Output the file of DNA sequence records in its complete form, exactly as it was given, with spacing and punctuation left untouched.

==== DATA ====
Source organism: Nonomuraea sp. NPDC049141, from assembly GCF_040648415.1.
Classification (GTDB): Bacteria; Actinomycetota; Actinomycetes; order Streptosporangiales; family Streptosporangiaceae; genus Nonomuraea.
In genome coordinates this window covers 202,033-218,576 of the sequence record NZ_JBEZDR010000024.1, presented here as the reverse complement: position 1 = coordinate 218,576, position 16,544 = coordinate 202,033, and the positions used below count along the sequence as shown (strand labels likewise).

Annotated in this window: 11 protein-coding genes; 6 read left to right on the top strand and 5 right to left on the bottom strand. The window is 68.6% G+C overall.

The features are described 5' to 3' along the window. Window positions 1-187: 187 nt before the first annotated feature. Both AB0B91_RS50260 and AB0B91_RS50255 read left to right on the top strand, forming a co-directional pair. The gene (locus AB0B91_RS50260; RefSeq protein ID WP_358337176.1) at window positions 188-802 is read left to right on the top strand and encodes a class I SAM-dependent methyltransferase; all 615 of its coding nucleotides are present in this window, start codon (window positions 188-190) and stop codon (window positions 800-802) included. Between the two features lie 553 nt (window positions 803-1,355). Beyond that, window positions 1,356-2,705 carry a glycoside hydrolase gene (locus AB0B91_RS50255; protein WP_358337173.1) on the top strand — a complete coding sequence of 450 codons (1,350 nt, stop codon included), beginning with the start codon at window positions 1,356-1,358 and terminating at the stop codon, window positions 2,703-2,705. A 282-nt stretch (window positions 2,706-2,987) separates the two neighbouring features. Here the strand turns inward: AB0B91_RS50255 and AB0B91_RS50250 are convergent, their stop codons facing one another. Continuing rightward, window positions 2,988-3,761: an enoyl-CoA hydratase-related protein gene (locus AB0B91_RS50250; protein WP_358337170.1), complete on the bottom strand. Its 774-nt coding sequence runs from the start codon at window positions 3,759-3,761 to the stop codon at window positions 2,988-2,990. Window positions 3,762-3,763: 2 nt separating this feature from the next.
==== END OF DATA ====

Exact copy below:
Source organism: Nonomuraea sp. NPDC049141, from assembly GCF_040648415.1.
Classification (GTDB): Bacteria; Actinomycetota; Actinomycetes; order Streptosporangiales; family Streptosporangiaceae; genus Nonomuraea.
In genome coordinates this window covers 202,033-218,576 of the sequence record NZ_JBEZDR010000024.1, presented here as the reverse complement: position 1 = coordinate 218,576, position 16,544 = coordinate 202,033, and the positions used below count along the sequence as shown (strand labels likewise).

Annotated in this window: 11 protein-coding genes; 6 read left to right on the top strand and 5 right to left on the bottom strand. The window is 68.6% G+C overall.

The features are described 5' to 3' along the window. Window positions 1-187: 187 nt before the first annotated feature. Both AB0B91_RS50260 and AB0B91_RS50255 read left to right on the top strand, forming a co-directional pair. The gene (locus AB0B91_RS50260; RefSeq protein ID WP_358337176.1) at window positions 188-802 is read left to right on the top strand and encodes a class I SAM-dependent methyltransferase; all 615 of its coding nucleotides are present in this window, start codon (window positions 188-190) and stop codon (window positions 800-802) included. Between the two features lie 553 nt (window positions 803-1,355). Beyond that, window positions 1,356-2,705 carry a glycoside hydrolase gene (locus AB0B91_RS50255; protein WP_358337173.1) on the top strand — a complete coding sequence of 450 codons (1,350 nt, stop codon included), beginning with the start codon at window positions 1,356-1,358 and terminating at the stop codon, window positions 2,703-2,705. A 282-nt stretch (window positions 2,706-2,987) separates the two neighbouring features. Here the strand turns inward: AB0B91_RS50255 and AB0B91_RS50250 are convergent, their stop codons facing one another. Continuing rightward, window positions 2,988-3,761: an enoyl-CoA hydratase-related protein gene (locus AB0B91_RS50250; protein WP_358337170.1), complete on the bottom strand. Its 774-nt coding sequence runs from the start codon at window positions 3,759-3,761 to the stop codon at window positions 2,988-2,990. Window positions 3,762-3,763: 2 nt separating this feature from the next.